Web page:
Even before the name, image and likeness decision, however, Virginia athletes were making national headlines for their activism. Recently departed wide receiver Terrell Jana, who now plays for the Saskatchewan Roughriders of the Canadian Football League, made national headlines last season by deciding to play without a name on the back of his jersey. The graduate of the Frank Batten School of Leadership and Public Policy said he did this in honor of the more than 4,000 enslaved laborers who lived, worked and built the University. Jana and several teammates also co-founded Groundskeepers, a community outreach program focused on initiating change through education. 

“It’s about providing a space for student athletes to have these tough conversations, but also how can we impact the community and be a service to them,” Jana said in an interview with the Frank Batten School of Leadership and Public Policy.

Groundskeepers organized a “Take Back our Grounds” march in August 2020 from Heather Heyer Way to the Rotunda to honor Heyer, who was killed during the white supremacist Unite the Right rally on Aug. 12, 2017. This is one moving example of athletes using their platforms to enact change. Even though Jana is no longer playing for the Cavaliers, other current athletes have followed in his footsteps to use their own voices to speak out about a myriad of issues.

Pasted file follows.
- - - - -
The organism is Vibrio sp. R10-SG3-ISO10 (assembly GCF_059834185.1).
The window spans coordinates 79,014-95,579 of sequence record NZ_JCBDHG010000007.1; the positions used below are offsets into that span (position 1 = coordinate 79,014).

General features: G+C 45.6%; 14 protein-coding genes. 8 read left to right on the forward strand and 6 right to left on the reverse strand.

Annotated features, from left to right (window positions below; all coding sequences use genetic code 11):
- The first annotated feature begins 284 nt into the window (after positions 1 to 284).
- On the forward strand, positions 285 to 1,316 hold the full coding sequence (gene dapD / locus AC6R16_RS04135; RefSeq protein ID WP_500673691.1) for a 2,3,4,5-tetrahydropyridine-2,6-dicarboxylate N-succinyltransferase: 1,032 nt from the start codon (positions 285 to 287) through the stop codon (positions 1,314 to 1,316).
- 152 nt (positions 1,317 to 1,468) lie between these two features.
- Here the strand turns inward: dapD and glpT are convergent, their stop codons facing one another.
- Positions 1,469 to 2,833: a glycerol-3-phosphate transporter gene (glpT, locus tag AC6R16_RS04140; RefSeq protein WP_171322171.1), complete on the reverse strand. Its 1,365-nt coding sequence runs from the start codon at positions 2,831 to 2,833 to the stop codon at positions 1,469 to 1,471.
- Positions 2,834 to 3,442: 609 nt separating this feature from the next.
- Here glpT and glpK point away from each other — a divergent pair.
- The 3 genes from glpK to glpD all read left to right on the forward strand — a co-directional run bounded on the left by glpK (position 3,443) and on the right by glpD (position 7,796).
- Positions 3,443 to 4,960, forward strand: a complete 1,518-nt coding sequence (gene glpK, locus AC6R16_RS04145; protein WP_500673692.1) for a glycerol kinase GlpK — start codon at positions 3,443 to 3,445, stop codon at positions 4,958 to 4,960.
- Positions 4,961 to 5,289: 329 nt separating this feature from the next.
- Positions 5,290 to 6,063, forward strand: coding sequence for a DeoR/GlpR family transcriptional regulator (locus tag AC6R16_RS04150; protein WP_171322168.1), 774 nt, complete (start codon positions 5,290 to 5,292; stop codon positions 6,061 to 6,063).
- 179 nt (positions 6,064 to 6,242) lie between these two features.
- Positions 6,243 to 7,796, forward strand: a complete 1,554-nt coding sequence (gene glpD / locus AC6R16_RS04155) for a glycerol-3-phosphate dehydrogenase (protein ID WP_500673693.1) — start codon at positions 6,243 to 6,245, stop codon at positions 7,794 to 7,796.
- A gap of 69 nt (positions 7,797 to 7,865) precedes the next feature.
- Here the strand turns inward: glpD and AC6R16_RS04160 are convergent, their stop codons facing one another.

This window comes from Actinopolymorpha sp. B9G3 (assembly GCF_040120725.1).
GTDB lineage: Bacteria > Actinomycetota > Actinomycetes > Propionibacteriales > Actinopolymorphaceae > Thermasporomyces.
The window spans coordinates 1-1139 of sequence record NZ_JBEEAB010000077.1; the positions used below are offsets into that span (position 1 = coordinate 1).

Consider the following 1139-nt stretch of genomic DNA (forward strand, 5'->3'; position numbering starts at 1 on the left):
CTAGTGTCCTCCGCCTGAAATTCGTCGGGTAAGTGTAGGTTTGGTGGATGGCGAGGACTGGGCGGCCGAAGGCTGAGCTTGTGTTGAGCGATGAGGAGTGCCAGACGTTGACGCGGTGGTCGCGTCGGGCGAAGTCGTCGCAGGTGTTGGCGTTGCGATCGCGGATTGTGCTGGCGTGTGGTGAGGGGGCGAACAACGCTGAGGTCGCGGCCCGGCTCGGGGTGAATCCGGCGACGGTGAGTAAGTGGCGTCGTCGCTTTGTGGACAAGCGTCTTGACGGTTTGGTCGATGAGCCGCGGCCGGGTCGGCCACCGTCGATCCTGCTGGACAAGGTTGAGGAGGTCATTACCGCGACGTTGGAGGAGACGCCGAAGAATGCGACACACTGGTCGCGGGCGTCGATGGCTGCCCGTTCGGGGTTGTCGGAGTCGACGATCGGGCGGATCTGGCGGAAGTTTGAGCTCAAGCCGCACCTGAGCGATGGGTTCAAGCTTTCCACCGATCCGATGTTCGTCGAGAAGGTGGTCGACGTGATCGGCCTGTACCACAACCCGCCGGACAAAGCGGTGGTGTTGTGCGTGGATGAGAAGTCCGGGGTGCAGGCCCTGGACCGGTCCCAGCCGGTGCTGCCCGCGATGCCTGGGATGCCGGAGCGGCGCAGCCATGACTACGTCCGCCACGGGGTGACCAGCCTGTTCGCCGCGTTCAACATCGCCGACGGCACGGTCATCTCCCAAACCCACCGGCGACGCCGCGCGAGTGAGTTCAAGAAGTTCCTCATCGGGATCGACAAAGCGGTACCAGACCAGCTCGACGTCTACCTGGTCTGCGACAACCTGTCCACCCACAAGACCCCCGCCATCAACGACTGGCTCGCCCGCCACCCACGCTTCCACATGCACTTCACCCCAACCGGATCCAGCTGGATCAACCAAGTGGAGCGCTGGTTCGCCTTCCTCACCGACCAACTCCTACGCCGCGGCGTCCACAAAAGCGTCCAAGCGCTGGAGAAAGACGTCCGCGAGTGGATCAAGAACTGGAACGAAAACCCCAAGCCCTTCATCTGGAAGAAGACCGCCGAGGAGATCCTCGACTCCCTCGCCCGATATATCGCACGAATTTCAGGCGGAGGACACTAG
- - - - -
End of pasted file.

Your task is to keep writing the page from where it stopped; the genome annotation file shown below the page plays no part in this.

Senior discus thrower Sadey Rodriguez is a member of the nonprofit organization EcoAthletes, a group focused on educating athletes about climate change so they can inspire others and lead climate action. Rodriguez is also one of more than 200 international athletes who signed the COP26 Sports Community Manifesto — a document that will be presented at this week's COP26 climate conference in Glasgow, Scotland. Rodriguez also co-founded Green Athletics, a partnership with the Office of Sustainability to support student athlete activism in sustainability. 

"It's not enough for us to merely support things like 'reusable straws' anymore," Rodriguez said. "It's time to go big. Since I am privileged enough to have an athlete's platform, I am happy to use it to urge the leaders of the COP to take real climate action to help people who don't have a voice."

Athletes have never been more empowered than they are at this moment to speak up for positive change, and chances are they will only become more outspoken in the future. While Rodriguez and Jana will probably not end up like the supporters of the Blues and Greens, they may use their national platform to help make the University, Charlottesville and the world a better place.